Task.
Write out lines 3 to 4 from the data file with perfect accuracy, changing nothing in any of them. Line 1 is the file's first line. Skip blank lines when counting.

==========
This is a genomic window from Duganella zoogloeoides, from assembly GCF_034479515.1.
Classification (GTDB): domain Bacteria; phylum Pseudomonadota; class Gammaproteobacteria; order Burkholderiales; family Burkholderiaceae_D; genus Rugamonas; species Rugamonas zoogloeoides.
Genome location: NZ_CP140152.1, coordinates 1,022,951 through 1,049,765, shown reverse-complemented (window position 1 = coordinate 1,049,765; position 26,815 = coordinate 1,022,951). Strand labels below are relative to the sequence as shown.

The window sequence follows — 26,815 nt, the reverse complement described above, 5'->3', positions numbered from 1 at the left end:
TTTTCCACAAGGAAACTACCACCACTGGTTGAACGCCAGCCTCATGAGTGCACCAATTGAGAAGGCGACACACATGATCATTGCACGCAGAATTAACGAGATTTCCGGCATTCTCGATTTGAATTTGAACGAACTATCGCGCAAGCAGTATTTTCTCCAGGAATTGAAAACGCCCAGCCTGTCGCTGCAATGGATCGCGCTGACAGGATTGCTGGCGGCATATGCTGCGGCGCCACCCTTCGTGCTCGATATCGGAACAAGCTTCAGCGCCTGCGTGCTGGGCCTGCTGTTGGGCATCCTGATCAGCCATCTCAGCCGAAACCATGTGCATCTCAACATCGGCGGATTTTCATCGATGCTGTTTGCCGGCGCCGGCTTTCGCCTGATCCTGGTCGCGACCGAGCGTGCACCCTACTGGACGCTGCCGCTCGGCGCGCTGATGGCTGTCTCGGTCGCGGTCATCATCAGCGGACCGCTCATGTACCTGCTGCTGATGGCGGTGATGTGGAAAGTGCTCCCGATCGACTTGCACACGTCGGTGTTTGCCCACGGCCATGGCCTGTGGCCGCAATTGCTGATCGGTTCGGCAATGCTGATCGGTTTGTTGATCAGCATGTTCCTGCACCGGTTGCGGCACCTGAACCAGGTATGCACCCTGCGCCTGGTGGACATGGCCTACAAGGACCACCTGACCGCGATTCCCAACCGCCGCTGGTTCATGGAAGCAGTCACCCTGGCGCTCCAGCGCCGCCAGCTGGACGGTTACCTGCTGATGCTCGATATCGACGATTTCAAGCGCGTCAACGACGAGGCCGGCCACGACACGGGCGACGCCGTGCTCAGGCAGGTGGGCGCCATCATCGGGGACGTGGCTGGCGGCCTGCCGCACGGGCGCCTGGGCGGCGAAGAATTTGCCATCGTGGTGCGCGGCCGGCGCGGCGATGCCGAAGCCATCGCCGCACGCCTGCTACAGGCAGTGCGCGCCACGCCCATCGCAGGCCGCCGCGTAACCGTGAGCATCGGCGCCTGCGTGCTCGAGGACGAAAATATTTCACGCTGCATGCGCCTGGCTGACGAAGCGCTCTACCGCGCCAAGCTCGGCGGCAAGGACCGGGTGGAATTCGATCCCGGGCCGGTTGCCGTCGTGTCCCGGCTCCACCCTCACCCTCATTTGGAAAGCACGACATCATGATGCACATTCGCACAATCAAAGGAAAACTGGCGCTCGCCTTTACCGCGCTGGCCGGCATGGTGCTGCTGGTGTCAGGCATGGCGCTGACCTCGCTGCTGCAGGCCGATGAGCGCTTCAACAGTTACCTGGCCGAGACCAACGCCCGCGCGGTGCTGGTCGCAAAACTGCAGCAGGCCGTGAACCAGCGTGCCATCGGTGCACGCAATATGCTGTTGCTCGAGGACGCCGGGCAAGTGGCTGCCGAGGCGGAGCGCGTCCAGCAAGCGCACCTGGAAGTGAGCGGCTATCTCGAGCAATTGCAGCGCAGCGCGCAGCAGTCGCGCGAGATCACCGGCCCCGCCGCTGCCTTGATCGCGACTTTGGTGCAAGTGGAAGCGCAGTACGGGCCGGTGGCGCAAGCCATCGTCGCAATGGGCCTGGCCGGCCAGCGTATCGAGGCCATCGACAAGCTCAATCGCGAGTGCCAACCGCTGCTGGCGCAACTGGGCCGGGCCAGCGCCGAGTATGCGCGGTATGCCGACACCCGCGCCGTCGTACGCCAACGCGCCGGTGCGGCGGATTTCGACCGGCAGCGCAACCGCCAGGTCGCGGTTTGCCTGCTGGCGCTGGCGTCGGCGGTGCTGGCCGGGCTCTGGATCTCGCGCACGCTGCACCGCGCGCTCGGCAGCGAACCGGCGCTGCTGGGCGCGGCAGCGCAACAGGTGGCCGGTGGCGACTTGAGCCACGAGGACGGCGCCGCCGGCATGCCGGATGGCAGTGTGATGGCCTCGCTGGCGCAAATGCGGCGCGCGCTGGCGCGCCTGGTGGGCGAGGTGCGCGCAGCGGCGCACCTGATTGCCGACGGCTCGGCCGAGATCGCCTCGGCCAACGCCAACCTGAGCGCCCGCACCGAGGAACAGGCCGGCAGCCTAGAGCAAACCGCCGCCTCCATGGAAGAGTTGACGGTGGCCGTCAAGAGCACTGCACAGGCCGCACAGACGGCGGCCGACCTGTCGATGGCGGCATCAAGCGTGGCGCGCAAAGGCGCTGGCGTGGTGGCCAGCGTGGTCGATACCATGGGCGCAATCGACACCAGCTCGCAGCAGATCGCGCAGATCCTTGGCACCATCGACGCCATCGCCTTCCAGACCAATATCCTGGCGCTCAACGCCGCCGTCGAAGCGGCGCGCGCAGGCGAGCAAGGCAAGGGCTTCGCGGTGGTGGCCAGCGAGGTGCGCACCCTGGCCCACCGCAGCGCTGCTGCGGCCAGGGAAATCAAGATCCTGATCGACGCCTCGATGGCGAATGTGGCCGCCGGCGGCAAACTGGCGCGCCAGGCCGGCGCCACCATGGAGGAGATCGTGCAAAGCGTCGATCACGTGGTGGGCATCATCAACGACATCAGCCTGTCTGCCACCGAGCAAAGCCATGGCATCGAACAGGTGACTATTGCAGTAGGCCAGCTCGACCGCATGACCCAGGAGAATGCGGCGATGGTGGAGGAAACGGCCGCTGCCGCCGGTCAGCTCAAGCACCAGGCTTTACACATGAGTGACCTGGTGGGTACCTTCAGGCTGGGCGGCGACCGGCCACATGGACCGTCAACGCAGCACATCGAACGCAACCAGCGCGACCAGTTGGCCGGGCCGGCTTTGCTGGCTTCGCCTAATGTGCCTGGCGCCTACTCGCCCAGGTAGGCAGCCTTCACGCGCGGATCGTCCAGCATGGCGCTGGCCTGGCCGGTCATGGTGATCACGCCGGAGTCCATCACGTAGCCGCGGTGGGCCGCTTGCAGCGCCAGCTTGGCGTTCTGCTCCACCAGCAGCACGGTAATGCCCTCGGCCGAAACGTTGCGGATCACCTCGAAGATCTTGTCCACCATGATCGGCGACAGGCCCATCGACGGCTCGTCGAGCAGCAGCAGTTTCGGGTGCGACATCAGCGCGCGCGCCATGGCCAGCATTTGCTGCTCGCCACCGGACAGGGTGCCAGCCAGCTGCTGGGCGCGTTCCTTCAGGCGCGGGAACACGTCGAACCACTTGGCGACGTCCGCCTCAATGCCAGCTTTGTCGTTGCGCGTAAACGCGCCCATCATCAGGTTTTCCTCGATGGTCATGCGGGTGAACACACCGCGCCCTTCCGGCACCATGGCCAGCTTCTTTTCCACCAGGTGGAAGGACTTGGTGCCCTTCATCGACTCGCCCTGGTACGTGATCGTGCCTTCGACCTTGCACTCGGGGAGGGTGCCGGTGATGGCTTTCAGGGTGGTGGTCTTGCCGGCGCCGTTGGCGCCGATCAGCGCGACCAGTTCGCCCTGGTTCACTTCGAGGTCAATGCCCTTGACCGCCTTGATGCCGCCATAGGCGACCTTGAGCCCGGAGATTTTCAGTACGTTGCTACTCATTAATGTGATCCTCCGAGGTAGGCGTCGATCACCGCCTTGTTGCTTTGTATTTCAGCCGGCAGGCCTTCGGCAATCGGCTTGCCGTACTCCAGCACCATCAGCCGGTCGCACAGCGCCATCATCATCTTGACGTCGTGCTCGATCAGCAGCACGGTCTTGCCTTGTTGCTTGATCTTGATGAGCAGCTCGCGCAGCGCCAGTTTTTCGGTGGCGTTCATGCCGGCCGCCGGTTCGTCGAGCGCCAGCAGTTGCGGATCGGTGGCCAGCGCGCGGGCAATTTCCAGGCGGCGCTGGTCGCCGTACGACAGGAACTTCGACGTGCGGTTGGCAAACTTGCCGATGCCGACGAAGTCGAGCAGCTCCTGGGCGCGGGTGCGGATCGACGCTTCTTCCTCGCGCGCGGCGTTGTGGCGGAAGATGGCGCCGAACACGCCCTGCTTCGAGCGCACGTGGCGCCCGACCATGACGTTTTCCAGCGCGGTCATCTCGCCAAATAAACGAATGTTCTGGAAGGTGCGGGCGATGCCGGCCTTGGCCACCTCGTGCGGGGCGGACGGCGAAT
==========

Genome location: NZ_CP140152.1, coordinates 1,022,951 through 1,049,765, shown reverse-complemented (window position 1 = coordinate 1,049,765; position 26,815 = coordinate 1,022,951). Strand labels below are relative to the sequence as shown.

The window sequence follows — 26,815 nt, the reverse complement described above, 5'->3', positions numbered from 1 at the left end: